+Yvonne Miaoulis - Forum commenting, when non-spammy, is a decent way to build links, but more importantly, a good way to build your own brand. It's always better to get into the conversation, and get the link as a result of being helpful to someone else. Another way to look at forum linking is to determine if your competition is pursuing this strategy. If they are, you have every right to do it as well!

Let us know if you have any other questions!
 
Hey All,


I have a question about site architecture & ranking events for a Ticket/Event listings sales company.

There shall be certain repeating events will be assigned their own unique directory listing, such as www.abc.com/glastonbury, there is no problem so far.

However most events are random by nature, such as "Artist name in Venue name". We cannot easily reuse this page name to retain the link equity, so I believe the best technique would be to rank category level pages such as /rock-concerts, and from each broad category page, we would insert anchor text links under the nav bar to more defined genres of rock, such as "punk", "indie", "metal", etc. These could all be one page level removed from domain level.

We can then 301 redirect the expired event pages to their parent category or add a message saying page has expired and insert links to parent category pages/genres & also the artist/venue pages. The 2nd option would work well for retaining keyword diversity & link equity.

What are your thoughts?
Do you have any alternatives?
 
+Mike Essex So the BEAUTY of social media is that its more living and breathing than web sites. What I mean by that is that Google realy shouldn't devalue a site or page because it hasn't beem updated in 5 years right? But with social there are ongoing quality signals that show whether a profile has value or not. With circles they can see influencers so I would expect that just like pagerank for websites, there will be a pagerank for people and that different people's accounts linking in will have different values. Fight it by doing EXACTLY what +Melissa A. is doing here with us...create legitimate engagement.
 
+Yvonne Miaoulis In regards to blog commenting as a form of linkbuilding for DIY SEO, I believe blog commenting is helpful as long as it is relevant. Make sure that you are manually commenting on high quality blogs that are moderated and provides DoFollow links. Although blog commenting is helpful, it should not be your only form of link building.
 
Just a quick question Wil - What do you think is the state of the Affiliate Marketing industry this year with all the changes that Google is constantly implementing (Search plus your world, Panda, social signals, etc...). Any tips on how they can still be visible on organic search results? Thanks! :)
 
+Gianluca Fiorelli As you noted, big brands can be tricky. They have their internal processes, hierarchy, and politics. One thing that helps is that we definitely over-communicate, with weekly calls and lots of messages with updates, research, ideas, etc. so people from all of the different teams are aware of what's going on.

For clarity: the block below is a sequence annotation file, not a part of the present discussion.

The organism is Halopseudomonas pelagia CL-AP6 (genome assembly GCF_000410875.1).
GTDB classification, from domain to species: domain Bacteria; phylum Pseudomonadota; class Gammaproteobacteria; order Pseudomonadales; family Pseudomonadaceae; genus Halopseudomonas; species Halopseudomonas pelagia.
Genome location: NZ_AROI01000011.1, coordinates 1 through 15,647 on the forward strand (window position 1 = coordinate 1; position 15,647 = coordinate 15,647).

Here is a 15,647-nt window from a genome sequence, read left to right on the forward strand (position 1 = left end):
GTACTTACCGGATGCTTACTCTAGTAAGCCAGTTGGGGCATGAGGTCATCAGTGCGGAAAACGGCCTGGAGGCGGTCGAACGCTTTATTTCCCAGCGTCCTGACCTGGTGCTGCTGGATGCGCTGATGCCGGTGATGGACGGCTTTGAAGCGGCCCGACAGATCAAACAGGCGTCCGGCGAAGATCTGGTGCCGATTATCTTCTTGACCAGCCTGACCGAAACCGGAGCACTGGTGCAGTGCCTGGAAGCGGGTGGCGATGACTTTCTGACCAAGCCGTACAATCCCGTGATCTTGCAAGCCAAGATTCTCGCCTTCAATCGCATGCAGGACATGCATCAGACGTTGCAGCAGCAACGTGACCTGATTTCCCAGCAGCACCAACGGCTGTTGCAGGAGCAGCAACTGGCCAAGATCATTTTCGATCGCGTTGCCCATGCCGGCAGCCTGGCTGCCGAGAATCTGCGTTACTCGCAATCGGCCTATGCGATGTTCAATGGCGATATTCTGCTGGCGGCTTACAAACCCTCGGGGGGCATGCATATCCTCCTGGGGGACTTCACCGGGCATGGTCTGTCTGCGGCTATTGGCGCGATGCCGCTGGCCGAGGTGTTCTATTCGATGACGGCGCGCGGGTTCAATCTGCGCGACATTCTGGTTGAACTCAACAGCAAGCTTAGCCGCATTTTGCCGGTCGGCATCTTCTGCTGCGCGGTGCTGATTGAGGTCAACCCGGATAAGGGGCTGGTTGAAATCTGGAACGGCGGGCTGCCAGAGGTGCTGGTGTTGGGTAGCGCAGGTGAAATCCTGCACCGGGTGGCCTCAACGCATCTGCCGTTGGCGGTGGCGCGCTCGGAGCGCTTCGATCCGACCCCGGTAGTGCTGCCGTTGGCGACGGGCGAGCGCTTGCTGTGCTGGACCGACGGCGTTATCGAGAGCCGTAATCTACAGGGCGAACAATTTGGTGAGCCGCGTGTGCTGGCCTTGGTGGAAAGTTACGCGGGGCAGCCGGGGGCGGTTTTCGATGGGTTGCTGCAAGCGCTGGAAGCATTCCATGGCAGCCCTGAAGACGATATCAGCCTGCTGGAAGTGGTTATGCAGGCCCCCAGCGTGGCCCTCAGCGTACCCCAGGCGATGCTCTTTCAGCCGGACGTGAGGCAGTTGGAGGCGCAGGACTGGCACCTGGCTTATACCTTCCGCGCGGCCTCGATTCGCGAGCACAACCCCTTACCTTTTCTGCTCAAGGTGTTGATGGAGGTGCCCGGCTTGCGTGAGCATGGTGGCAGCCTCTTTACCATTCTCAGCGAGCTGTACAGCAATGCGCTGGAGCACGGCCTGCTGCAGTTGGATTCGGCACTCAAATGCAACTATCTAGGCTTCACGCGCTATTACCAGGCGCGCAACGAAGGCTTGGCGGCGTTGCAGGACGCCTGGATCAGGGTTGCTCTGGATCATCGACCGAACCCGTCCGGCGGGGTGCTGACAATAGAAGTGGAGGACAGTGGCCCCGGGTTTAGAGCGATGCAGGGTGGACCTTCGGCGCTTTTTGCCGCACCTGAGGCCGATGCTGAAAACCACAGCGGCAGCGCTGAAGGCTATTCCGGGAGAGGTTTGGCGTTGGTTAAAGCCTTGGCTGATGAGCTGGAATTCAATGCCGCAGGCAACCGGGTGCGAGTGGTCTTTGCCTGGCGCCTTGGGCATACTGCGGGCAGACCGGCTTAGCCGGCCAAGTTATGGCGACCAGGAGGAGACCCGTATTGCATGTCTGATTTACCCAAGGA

We typically try to have one main point of contact, or several people who can be on our calls and all of our messages. Yesterday, +Adam Melson made a great point about making our main point of contact look good. They work hard to push things through for us, so they're also responsible for the success of a project.

With very large companies, we've also found ways to schedule meetings with multiple departments so they're all aware of our focus. For example, we recently met with one company's social media/blogging department. They were given best practices for their efforts as they relate to SEO. It also gave us a chance to chat with them, let them see we're not the bad guys trying to change their strategies. For another company, we developed a document of general recommendations for their PR team, and gave them our contact information so they know who we are and that they can (should!) reach out when they have opportunities that can benefit SEO as well as PR.
 
+David Minchala Good question! Seeing what the real estate on the SERPs looks like is my first step - i.e. what kind of results are there? Commercial, wiki results, educational resources, are the Universal Results squeezing the results similar too far down the page to make it worth it. I generally like to see how many spots there are and where the spots in the SERPs that are actually reserved for pages like my clients' are before going any further. If I find there are actually places reserved for a page like my clients in an appetizing spot I start looking to the results that are similar to my clients for the "sophistication" of their backlink profile to that page or domain - do they have the links we can get or do they not. So to answer your question it's really a mix of both, but I look at them in that order.